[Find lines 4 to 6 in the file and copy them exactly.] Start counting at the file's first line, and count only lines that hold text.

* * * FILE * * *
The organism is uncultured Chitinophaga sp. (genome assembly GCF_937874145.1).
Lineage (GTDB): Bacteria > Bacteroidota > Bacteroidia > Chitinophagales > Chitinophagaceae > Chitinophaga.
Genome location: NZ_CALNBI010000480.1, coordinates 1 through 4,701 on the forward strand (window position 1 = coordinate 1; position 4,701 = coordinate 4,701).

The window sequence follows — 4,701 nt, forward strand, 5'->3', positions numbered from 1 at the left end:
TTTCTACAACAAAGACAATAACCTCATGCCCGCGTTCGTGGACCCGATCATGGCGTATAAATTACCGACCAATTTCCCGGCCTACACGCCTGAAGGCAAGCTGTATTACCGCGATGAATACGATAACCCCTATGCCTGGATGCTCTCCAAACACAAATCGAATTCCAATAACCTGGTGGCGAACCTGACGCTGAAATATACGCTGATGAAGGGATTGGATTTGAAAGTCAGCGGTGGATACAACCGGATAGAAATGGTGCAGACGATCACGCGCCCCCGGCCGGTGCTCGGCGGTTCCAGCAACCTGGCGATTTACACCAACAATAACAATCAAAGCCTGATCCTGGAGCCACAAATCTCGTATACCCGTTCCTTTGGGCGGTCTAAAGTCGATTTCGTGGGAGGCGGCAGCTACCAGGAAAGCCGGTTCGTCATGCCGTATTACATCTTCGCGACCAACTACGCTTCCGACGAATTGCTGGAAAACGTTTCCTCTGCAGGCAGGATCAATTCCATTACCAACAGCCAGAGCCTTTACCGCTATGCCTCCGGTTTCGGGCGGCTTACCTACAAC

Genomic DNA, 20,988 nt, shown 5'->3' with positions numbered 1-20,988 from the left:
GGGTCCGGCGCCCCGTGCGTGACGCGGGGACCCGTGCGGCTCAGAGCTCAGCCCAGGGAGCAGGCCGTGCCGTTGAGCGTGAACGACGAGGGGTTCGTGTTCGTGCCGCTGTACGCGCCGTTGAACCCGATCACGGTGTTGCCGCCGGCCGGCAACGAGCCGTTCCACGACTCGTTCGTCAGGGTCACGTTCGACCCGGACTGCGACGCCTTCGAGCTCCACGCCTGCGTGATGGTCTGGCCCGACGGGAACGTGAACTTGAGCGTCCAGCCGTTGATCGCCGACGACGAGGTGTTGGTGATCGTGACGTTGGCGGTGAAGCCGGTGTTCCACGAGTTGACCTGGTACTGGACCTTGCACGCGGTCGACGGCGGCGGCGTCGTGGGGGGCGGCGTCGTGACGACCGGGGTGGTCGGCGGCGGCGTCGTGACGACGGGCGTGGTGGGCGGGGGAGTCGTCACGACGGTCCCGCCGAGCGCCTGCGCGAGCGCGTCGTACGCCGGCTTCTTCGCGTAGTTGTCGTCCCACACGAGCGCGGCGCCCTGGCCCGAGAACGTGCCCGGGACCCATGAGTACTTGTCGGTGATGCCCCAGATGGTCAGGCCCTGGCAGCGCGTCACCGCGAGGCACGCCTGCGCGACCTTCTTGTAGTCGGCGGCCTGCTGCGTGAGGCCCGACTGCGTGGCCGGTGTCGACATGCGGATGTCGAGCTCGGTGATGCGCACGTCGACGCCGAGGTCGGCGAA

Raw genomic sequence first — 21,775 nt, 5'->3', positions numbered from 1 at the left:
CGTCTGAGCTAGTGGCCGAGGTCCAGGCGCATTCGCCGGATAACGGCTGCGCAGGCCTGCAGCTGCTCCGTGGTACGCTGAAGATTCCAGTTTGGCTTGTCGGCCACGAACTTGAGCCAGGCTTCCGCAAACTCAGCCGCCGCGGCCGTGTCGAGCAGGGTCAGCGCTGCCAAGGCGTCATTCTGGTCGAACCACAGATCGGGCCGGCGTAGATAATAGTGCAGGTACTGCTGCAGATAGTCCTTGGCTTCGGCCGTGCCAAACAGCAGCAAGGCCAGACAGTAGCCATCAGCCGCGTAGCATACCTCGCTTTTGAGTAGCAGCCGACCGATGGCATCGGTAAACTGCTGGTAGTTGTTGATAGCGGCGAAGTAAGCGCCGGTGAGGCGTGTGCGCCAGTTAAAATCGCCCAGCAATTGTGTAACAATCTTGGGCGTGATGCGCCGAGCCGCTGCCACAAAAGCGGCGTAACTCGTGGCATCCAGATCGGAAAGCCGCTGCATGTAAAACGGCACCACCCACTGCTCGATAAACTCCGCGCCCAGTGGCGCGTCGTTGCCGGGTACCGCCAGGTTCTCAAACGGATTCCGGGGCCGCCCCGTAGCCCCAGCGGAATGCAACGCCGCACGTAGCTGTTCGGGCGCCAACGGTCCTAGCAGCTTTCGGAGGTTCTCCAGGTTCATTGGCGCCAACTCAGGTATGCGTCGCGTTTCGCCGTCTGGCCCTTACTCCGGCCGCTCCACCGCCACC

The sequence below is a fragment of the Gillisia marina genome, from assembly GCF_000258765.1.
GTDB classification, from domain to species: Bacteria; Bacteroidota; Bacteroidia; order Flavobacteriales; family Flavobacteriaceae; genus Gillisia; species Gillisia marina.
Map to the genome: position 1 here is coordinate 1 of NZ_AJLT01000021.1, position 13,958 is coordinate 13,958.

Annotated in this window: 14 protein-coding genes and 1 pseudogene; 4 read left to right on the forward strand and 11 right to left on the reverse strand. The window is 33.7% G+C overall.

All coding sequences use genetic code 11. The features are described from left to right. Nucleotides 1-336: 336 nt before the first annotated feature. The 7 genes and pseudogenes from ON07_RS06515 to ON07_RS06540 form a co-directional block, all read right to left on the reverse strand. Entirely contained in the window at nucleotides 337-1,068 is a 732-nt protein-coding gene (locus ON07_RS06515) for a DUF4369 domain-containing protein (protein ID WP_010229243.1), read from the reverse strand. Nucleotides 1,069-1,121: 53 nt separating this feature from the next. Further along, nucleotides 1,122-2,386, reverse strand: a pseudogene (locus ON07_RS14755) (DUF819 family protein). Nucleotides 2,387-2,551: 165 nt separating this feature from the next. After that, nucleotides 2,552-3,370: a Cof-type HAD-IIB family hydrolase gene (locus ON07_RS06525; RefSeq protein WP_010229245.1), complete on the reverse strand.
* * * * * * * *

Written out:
The window sequence follows — 4,701 nt, forward strand, 5'->3', positions numbered from 1 at the left end:
TTTCTACAACAAAGACAATAACCTCATGCCCGCGTTCGTGGACCCGATCATGGCGTATAAATTACCGACCAATTTCCCGGCCTACACGCCTGAAGGCAAGCTGTATTACCGCGATGAATACGATAACCCCTATGCCTGGATGCTCTCCAAACACAAATCGAATTCCAATAACCTGGTGGCGAACCTGACGCTGAAATATACGCTGATGAAGGGATTGGATTTGAAAGTCAGCGGTGGATACAACCGGATAGAAATGGTGCAGACGATCACGCGCCCCCGGCCGGTGCTCGGCGGTTCCAGCAACCTGGCGATTTACACCAACAATAACAATCAAAGCCTGATCCTGGAGCCACAAATCTCGTATACCCGTTCCTTTGGGCGGTCTAAAGTCGATTTCGTGGGAGGCGGCAGCTACCAGGAAAGCCGGTTCGTCATGCCGTATTACATCTTCGCGACCAACTACGCTTCCGACGAATTGCTGGAAAACGTTTCCTCTGCAGGCAGGATCAATTCCATTACCAACAGCCAGAGCCTTTACCGCTATGCCTCCGGTTTCGGGCGGCTTACCTACAAC

Genomic DNA, 20,988 nt, shown 5'->3' with positions numbered 1-20,988 from the left: